For Valentine’s Day, I know most of us ladies want some chocolate. I love chocolate myself, and the darker the better. You don’t need me to tell you about the health benefits of dark chocolate, there are probably 100 posts about it being uploaded as I write this. So this year, I am thinking outside the Moonstruck box!

Let’s consider another Valentine standby, flowers.  Not just any flowers, flowers with medicinal power. You see, many of these beautiful and sweet-smelling plants are also powerful healers that deserve a place in your natural medicine cabinet. You can put together a healing “bouquet” of remedies made out of flowers. It’s creative and sure to win a special space in your Valentine’s heart, especially if your sweet pea is into health and wellness.

Here are some ideas to build your bouquet:

Echinacea, also known as coneflower, is a popular garden plant because it’s a perennial (meaning it returns year after year) that’s pretty and hardy and doesn’t require much maintenance. It’s also a great antiviral that has been used traditionally to reduce symptoms and shorten the duration of colds and flu. A 2015 study by researchers in the Czech Republic found that a hot drink made of Echinacea extracts was as effective as Tamiflu at reducing flu symptoms—with fewer side effects. You can buy it as a tea or as a supplement. Either way, this is one flower you’ll be glad to have on hand when you feel that first throat twinge or body ache!

Chamomile. This is a sweet little white flower with a big yellow center that, when dried and steeped as tea, is also a widely-hailed relaxant. Peter Cottontail’s mother made him a cup of chamomile tea to help him calm down after the farmer chased Peter out of his field! Add a box of chamomile tea—a cup of which is a fabulous way to relax before sleep—to your “healing bouquet” and you and your sweetheart can unwind together over a cup in front of the fire.  Maybe even with some chocolates.  😉

Roses. They’re every woman’s idea of a romantic Valentine’s gift! Consider rosewater, which is created when rose petals are steam distilled. The end result is a beautiful smelling rose toner that I use to spritz my face… like all the time!  Rose hips have anti-inflammatory properties, so in addition to smelling divine, it’s good for reducing facial redness, whether from acne, rosacea, cold weather or dry skin.  You can also add rosewater to your bath for a nice scent, which is soothing as well as decadent. Put Epsom salts in the bath for magnesium, and sprinkle rose petals on top of the bath water. Hey, wouldn’t that be a fun thing to do with your Valentine? Take a rose-scented bath together? A healthy sex life is an important part of intimacy and long-lasting relationship.

And speaking of roses, rose hips are the fruit of rose bushes and these little scarlet, globe-shaped beauties are packed with vitamin C! I add them to my green tea, which I drink daily. It gives me an added antioxidant boost, and keeps my skin youthful.  You can buy dried rose hips dried at any health food store or online.  Blend with some of the other flowers on my list like chamomile.

Lavender is a tiny purple flower that packs a healing punch—the scent is profoundly relaxing, and the essential oil has antibacterial properties that make it a great way to care for scrapes, stings and bites. You could use the dried flowers to make a sachet—if you don’t sew, place ½ cup in the middle of a pretty handkerchief, tie the top with an organza ribbon, and your Valentine can place it on her bedside table or under her pillow for a soothing scent as she drifts off to sleep.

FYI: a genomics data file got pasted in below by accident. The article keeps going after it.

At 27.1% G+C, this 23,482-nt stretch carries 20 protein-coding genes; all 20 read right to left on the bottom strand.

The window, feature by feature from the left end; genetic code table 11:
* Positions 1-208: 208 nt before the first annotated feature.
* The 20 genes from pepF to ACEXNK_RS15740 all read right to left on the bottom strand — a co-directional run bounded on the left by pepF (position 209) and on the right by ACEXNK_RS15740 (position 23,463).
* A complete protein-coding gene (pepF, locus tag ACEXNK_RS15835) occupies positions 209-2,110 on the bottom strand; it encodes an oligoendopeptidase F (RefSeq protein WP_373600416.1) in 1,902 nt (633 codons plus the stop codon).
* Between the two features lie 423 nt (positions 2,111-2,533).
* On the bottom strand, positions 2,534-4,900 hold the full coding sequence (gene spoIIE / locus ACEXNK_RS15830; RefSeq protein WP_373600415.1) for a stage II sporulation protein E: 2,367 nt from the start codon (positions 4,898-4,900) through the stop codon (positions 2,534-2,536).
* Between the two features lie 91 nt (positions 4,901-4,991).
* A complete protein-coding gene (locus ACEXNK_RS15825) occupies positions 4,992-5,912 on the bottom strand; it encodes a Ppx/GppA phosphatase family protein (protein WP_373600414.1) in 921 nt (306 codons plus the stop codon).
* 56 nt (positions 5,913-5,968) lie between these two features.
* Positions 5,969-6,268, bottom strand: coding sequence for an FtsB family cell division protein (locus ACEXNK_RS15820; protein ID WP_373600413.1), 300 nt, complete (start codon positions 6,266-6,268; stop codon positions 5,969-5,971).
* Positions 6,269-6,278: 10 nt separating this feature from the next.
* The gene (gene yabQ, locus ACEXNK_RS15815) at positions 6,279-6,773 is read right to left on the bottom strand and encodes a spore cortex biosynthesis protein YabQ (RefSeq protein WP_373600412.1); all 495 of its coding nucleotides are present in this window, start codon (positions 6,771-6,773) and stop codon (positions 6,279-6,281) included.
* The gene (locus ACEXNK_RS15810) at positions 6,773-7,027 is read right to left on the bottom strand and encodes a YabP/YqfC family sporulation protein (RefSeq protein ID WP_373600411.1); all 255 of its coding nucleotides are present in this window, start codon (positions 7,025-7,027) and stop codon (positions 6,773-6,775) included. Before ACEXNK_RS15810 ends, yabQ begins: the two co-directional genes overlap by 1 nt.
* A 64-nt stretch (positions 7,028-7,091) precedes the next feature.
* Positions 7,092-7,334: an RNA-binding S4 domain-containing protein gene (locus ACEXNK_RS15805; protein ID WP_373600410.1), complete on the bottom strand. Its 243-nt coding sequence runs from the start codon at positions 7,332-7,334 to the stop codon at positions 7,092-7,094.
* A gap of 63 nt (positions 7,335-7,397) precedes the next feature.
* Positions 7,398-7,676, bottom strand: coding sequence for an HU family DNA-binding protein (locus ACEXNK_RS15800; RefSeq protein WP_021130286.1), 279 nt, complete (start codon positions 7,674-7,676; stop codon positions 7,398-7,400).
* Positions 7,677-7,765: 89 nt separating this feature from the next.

Or, give a bottle of lavender essential oil—a few drops sprinkled in the bath or even the floor of the shower make bathing extra relaxing.  Rub it on the bottoms of your feet before bed to help you relax enough to give in to sleep, or mix it with a little coconut oil and dab on a boo-boo to keep germs at bay. Lavender is also showing promise as a pain reliever—a 2015 study found that dialysis patients reported a significant reduction in needle insertion pain over patients who had no intervention or who received a placebo, and a 2013 study found that children who had their tonsils out needed a lot less acetaminophen to manage their pain when they inhaled lavender essential oil than those who didn’t.

Geranium essential oil smells divine and is helpful for a few different purposes. Because geranium oil is astringent, which means it causes tightening or contracting in the tissue it touches, it’s a good treatment for acne and wrinkles, depending on which end of the life cycle you’re on! Mix a few drops of it with a half-teaspoon of your favorite oil—I like sweet almond or coconut—and apply it to the affected area once or twice daily. Geranium essential oil has also been shown to be a promising remedy for postmenopausal depression. A 2015 study divided 120 postmenopausal women who were exhibiting classic symptoms of depression in to three groups—a control group (which received no special interventions), a massage group, and an aromatherapy massage group who received massages using an oil that had geranium essential oil in it. The aromatherapy group saw the biggest reduction in depressive symptoms, so if your sweetie is feeling a little blue, this particular flower can help lighten her mood.

So go make your lover a beautiful bouquet, and choose your flowers wisely based upon their medicinal purpose. From now on, Valentine’s or not, you will think of flowers with a new healing perspective. And unlike chocolate, they don’t go straight to your thighs.